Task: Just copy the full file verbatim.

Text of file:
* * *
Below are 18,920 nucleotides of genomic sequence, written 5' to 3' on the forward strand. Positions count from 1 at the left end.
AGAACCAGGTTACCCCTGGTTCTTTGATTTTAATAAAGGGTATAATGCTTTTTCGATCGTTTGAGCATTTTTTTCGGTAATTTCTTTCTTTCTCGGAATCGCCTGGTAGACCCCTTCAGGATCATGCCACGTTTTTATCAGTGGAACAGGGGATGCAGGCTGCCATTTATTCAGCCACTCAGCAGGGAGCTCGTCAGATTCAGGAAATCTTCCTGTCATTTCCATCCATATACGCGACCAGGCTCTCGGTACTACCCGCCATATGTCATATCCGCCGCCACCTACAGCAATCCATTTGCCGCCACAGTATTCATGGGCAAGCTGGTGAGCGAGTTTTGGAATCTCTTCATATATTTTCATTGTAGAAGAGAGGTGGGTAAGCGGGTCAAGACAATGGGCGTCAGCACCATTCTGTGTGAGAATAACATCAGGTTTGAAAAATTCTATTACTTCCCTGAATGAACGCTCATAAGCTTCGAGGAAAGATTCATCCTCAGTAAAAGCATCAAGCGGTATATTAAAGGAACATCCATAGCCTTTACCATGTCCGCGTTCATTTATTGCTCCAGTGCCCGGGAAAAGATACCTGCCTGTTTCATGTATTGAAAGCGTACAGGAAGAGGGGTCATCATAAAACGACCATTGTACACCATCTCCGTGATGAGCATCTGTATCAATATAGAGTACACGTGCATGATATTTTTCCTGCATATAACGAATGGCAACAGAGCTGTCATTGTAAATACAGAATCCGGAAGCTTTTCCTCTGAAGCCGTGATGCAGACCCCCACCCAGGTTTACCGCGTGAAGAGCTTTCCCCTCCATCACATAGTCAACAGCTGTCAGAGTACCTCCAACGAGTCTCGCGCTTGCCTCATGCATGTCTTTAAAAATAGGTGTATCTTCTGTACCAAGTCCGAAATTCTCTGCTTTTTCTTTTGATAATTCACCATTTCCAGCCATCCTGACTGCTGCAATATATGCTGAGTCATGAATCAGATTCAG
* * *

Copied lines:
Below are 18,920 nucleotides of genomic sequence, written 5' to 3' on the forward strand. Positions count from 1 at the left end.
AGAACCAGGTTACCCCTGGTTCTTTGATTTTAATAAAGGGTATAATGCTTTTTCGATCGTTTGAGCATTTTTTTCGGTAATTTCTTTCTTTCTCGGAATCGCCTGGTAGACCCCTTCAGGATCATGCCACGTTTTTATCAGTGGAACAGGGGATGCAGGCTGCCATTTATTCAGCCACTCAGCAGGGAGCTCGTCAGATTCAGGAAATCTTCCTGTCATTTCCATCCATATACGCGACCAGGCTCTCGGTACTACCCGCCATATGTCATATCCGCCGCCACCTACAGCAATCCATTTGCCGCCACAGTATTCATGGGCAAGCTGGTGAGCGAGTTTTGGAATCTCTTCATATATTTTCATTGTAGAAGAGAGGTGGGTAAGCGGGTCAAGACAATGGGCGTCAGCACCATTCTGTGTGAGAATAACATCAGGTTTGAAAAATTCTATTACTTCCCTGAATGAACGCTCATAAGCTTCGAGGAAAGATTCATCCTCAGTAAAAGCATCAAGCGGTATATTAAAGGAACATCCATAGCCTTTACCATGTCCGCGTTCATTTATTGCTCCAGTGCCCGGGAAAAGATACCTGCCTGTTTCATGTATTGAAAGCGTACAGGAAGAGGGGTCATCATAAAACGACCATTGTACACCATCTCCGTGATGAGCATCTGTATCAATATAGAGTACACGTGCATGATATTTTTCCTGCATATAACGAATGGCAACAGAGCTGTCATTGTAAATACAGAATCCGGAAGCTTTTCCTCTGAAGCCGTGATGCAGACCCCCACCCAGGTTTACCGCGTGAAGAGCTTTCCCCTCCATCACATAGTCAACAGCTGTCAGAGTACCTCCAACGAGTCTCGCGCTTGCCTCATGCATGTCTTTAAAAATAGGTGTATCTTCTGTACCAAGTCCGAAATTCTCTGCTTTTTCTTTTGATAATTCACCATTTCCAGCCATCCTGACTGCTGCAATATATGCTGAGTCATGAATCAGATTCAG